Special delivery: Sign up for the free Boating email newsletter. Subscribe to Boating magazine for $14 for 1 year and receive 4 bonus digital issues.
Like it or not, mobile phones have become indispensable appendages in our lives, even while boating. More than just a way to converse with family, friends and business associates, and check in on social media platforms while afloat, mobile phones also offer useful boating apps that provide wind and wave forecasts, weather radar, tide tables, navigational data and more.
The upshot is that mobile phones have become part of the boating lifestyle, and as such we need to keep them charged while on the boat.
A cottage industry has sprung up in the field of marine phone chargers, but most require that you plug them in. However, a growing number of marine phone chargers are wireless, and one of the latest is the Rokk Nest SC-CW-06E wireless charger from Scanstrut.
Designed for Q1-compatible devices, this IPX6 waterproof charger allows you to tuck away a phone inside a convenient flush-mounted nook with a nonskid pad inside and a fiddle on the faceplate. That helps shield your phone from the elements and prevents it from sliding out of its nook while the Nest inductive charger wirelessly transfers power to your phone.
The Nest can mount on just about any vertical or slightly forward-angled surface with room for (at its widest) the 5.13-inch-by-3.22-inch-tall rhomboid cutout and slightly wider faceplate, as well as the 6.18 inches of unfettered depth behind the surface. Here’s how it can be installed.
Skill Level: 2 of 5
Finish Time: Approx. 2.5 hours
- Scanstrut Rokk SC-CW-06E Nest wireless phone charger ($93.15; amazon.com)
- Phillips screwdriver
- Power drill/drill-bit set
- Marine silicone sealant
- Scissors (to cut out template)
- Inline fuse
- Additional marine wire
- Assorted crimp connectors with heat-shrink collars
- Masking tape (to cover surface while cutting hole with jigsaw)
- Shop rags to wipe up excess sealant
Choose a vertical or slightly forward-angled surface (such as those found on many helmets) with convenient access and enough room to accommodate the cutout and faceplate, and adequate space behind the surface. Ensure no wires, hoses or other objects will be damaged while cutting and drilling. Use the supplied paper template to mark the cutout area and four mounting holes. Make the cutout with a jigsaw, then drill the pilot holes. For plywood, use a 3/32-inch drill bit; for fiberglass or acrylic surfaces, use a 1/8-inch bit. Chamfer the pilot holes to inhibit gelcoat cracking.
The Nest uses the Scanstrut SC-SW-01E-005 inductive charging element that must be installed on the bottom of the pocket. Use three of the supplied 3 mm thread-forming screws to attach the retaining ring for the element; be careful not to overtighten and crack or break the plastic on the bottom of the Nest. Then screw the wired charging disc, wire side down, into the center of the retaining ring until it is snug against the outside bottom of the plastic pocket. Again, be careful not to overtighten the inductive charging disc.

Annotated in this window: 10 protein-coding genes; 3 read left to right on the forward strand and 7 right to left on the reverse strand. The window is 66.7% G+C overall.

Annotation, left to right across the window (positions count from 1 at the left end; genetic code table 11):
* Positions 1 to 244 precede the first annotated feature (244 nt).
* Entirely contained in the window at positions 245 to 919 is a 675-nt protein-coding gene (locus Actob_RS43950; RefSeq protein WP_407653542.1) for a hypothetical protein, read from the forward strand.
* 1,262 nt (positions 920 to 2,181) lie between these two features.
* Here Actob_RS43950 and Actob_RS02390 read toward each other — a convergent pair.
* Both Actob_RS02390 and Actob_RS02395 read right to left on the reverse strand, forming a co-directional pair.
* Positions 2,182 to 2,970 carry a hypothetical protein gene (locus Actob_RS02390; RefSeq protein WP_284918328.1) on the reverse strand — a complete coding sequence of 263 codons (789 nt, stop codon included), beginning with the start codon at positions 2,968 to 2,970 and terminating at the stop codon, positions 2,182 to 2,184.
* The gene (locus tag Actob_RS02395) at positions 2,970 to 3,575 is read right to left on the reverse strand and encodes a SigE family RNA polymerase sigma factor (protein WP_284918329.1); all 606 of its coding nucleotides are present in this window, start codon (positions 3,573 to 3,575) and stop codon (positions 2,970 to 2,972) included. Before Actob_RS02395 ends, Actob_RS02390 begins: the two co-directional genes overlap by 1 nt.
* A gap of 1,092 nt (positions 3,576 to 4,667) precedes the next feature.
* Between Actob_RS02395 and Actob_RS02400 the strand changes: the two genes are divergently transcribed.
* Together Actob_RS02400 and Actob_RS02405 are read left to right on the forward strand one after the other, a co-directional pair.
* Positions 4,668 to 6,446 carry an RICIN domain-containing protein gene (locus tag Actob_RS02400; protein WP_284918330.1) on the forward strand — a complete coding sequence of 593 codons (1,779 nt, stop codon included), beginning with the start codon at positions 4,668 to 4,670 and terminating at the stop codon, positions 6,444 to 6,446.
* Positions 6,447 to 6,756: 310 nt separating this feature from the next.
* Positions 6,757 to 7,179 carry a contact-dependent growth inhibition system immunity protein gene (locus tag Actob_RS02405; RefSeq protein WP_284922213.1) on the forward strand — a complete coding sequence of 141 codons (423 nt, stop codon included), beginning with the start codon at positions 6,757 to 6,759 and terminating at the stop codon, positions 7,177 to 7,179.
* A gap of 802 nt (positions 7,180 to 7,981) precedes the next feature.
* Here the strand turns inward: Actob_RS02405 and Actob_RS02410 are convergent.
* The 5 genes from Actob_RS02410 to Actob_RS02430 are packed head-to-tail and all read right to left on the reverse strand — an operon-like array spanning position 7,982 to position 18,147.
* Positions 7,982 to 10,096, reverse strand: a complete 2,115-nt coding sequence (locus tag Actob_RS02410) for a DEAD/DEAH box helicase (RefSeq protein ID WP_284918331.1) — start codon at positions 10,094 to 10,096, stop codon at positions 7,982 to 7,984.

First, dry-fit the plastic Nest pocket to make sure it fits and that everything is straight and aligned. For the final installation, apply marine silicone sealant generously around the perimeter of the mating surface of the flange. Then slide the Nest into the cutout, being careful that the wire for the inductive charger does not get pinched or damaged. With the Nest in place, squeeze some marine silicone sealant into the four screw holes. Then use the supplied No. 6 self-tapping Phillips screws to secure the flange to the surface. Wipe away any excess sealant.
The faceplate for the Nest hides the mounting screws on the flange to offer a pleasing cosmetic touch on the helm or in a cabin. It also features a lip (aka fiddle) that helps prevent the phone from sliding out in bumpy seas. To install the faceplate, first insert the tab on the plate into the notch on the top of the mounting flange, then press the bottom of the faceplate into the position and secure it with the two supplied 3 mm Phillips thread-forming screws, being careful not to overtighten and potentially crack the plastic on the flange or faceplate.
Read Next: More Weekend Workbook Projects
The Nest inductive charging disc requires 12- or 24-volt DC power, and it comes with an integral 10-inch-long pigtail with one positive wire and one ground wire that needs to be connected to an onboard
power source. Use a fuse (not included) rated according to input voltage and current (for 12-volt systems, use a 2-amp fuse), and make all connections waterproof and corrosion-resistant using crimp-on connectors with heat-shrink collars. Connect the Nest to onboard power through a switch or breaker that allows you to turn the Nest charger on or off.